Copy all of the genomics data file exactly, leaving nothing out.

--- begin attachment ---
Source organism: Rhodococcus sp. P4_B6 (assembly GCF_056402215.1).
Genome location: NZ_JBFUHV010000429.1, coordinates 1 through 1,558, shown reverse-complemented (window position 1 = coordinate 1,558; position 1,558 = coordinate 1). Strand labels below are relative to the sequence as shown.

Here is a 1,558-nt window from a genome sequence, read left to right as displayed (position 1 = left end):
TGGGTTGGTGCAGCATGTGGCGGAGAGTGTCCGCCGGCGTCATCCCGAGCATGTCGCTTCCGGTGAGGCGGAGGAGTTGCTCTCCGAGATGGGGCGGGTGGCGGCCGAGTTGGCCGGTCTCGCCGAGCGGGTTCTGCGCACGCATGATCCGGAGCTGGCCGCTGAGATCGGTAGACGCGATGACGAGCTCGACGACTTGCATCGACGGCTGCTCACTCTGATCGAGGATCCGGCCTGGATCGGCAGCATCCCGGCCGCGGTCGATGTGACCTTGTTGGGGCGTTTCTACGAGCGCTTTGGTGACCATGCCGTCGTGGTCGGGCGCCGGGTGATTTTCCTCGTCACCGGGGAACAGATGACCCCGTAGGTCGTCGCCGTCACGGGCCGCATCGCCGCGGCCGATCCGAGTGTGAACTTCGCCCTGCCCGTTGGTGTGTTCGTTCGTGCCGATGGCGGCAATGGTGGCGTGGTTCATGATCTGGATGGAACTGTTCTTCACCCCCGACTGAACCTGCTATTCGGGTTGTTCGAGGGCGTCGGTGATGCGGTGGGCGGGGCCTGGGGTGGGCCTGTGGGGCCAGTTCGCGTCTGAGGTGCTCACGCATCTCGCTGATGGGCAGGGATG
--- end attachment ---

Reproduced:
Source organism: Rhodococcus sp. P4_B6 (assembly GCF_056402215.1).
Genome location: NZ_JBFUHV010000429.1, coordinates 1 through 1,558, shown reverse-complemented (window position 1 = coordinate 1,558; position 1,558 = coordinate 1). Strand labels below are relative to the sequence as shown.

Here is a 1,558-nt window from a genome sequence, read left to right as displayed (position 1 = left end):
TGGGTTGGTGCAGCATGTGGCGGAGAGTGTCCGCCGGCGTCATCCCGAGCATGTCGCTTCCGGTGAGGCGGAGGAGTTGCTCTCCGAGATGGGGCGGGTGGCGGCCGAGTTGGCCGGTCTCGCCGAGCGGGTTCTGCGCACGCATGATCCGGAGCTGGCCGCTGAGATCGGTAGACGCGATGACGAGCTCGACGACTTGCATCGACGGCTGCTCACTCTGATCGAGGATCCGGCCTGGATCGGCAGCATCCCGGCCGCGGTCGATGTGACCTTGTTGGGGCGTTTCTACGAGCGCTTTGGTGACCATGCCGTCGTGGTCGGGCGCCGGGTGATTTTCCTCGTCACCGGGGAACAGATGACCCCGTAGGTCGTCGCCGTCACGGGCCGCATCGCCGCGGCCGATCCGAGTGTGAACTTCGCCCTGCCCGTTGGTGTGTTCGTTCGTGCCGATGGCGGCAATGGTGGCGTGGTTCATGATCTGGATGGAACTGTTCTTCACCCCCGACTGAACCTGCTATTCGGGTTGTTCGAGGGCGTCGGTGATGCGGTGGGCGGGGCCTGGGGTGGGCCTGTGGGGCCAGTTCGCGTCTGAGGTGCTCACGCATCTCGCTGATGGGCAGGGATG